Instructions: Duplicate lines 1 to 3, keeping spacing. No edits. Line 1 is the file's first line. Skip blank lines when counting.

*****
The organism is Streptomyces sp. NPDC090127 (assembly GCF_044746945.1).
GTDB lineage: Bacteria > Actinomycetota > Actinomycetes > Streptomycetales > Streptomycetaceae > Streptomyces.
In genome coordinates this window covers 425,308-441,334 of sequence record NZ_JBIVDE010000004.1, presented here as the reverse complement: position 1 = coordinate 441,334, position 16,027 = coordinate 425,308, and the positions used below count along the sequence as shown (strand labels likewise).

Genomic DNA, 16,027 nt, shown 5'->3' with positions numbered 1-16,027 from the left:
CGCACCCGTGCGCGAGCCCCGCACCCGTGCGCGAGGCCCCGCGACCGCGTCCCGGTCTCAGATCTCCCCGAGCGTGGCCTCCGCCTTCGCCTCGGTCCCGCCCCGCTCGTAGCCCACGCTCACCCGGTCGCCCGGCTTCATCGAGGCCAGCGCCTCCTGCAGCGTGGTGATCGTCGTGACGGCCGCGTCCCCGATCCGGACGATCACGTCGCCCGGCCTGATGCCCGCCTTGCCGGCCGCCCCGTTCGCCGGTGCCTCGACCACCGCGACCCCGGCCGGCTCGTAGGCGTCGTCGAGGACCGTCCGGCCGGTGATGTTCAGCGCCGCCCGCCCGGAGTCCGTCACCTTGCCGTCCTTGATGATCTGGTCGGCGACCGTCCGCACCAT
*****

The organism is Streptomyces sp. NPDC090127 (assembly GCF_044746945.1).
GTDB lineage: Bacteria > Actinomycetota > Actinomycetes > Streptomycetales > Streptomycetaceae > Streptomyces.
In genome coordinates this window covers 425,308-441,334 of sequence record NZ_JBIVDE010000004.1, presented here as the reverse complement: position 1 = coordinate 441,334, position 16,027 = coordinate 425,308, and the positions used below count along the sequence as shown (strand labels likewise).